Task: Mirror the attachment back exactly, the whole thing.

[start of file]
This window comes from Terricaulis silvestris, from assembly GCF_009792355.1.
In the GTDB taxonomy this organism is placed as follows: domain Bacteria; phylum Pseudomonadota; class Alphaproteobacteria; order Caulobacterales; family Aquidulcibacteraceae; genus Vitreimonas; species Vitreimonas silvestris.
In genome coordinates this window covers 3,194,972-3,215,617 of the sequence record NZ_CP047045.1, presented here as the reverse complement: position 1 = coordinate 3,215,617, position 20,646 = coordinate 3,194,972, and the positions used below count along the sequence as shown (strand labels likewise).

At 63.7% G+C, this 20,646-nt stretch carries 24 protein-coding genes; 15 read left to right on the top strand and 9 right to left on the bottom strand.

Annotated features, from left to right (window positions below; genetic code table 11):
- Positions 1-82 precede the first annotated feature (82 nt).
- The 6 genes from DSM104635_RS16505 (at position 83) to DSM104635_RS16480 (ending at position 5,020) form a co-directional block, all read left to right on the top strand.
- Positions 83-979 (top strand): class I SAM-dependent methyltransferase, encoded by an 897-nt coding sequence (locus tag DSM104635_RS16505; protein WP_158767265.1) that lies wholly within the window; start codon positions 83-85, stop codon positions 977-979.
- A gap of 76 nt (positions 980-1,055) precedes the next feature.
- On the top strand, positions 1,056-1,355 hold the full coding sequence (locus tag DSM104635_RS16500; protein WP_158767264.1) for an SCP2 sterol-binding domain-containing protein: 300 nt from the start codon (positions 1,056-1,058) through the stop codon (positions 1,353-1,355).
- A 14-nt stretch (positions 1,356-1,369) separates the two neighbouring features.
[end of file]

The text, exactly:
This window comes from Terricaulis silvestris, from assembly GCF_009792355.1.
In the GTDB taxonomy this organism is placed as follows: domain Bacteria; phylum Pseudomonadota; class Alphaproteobacteria; order Caulobacterales; family Aquidulcibacteraceae; genus Vitreimonas; species Vitreimonas silvestris.
In genome coordinates this window covers 3,194,972-3,215,617 of the sequence record NZ_CP047045.1, presented here as the reverse complement: position 1 = coordinate 3,215,617, position 20,646 = coordinate 3,194,972, and the positions used below count along the sequence as shown (strand labels likewise).

At 63.7% G+C, this 20,646-nt stretch carries 24 protein-coding genes; 15 read left to right on the top strand and 9 right to left on the bottom strand.

Annotated features, from left to right (window positions below; genetic code table 11):
- Positions 1-82 precede the first annotated feature (82 nt).
- The 6 genes from DSM104635_RS16505 (at position 83) to DSM104635_RS16480 (ending at position 5,020) form a co-directional block, all read left to right on the top strand.
- Positions 83-979 (top strand): class I SAM-dependent methyltransferase, encoded by an 897-nt coding sequence (locus tag DSM104635_RS16505; protein WP_158767265.1) that lies wholly within the window; start codon positions 83-85, stop codon positions 977-979.
- A gap of 76 nt (positions 980-1,055) precedes the next feature.
- On the top strand, positions 1,056-1,355 hold the full coding sequence (locus tag DSM104635_RS16500; protein WP_158767264.1) for an SCP2 sterol-binding domain-containing protein: 300 nt from the start codon (positions 1,056-1,058) through the stop codon (positions 1,353-1,355).
- A 14-nt stretch (positions 1,356-1,369) separates the two neighbouring features.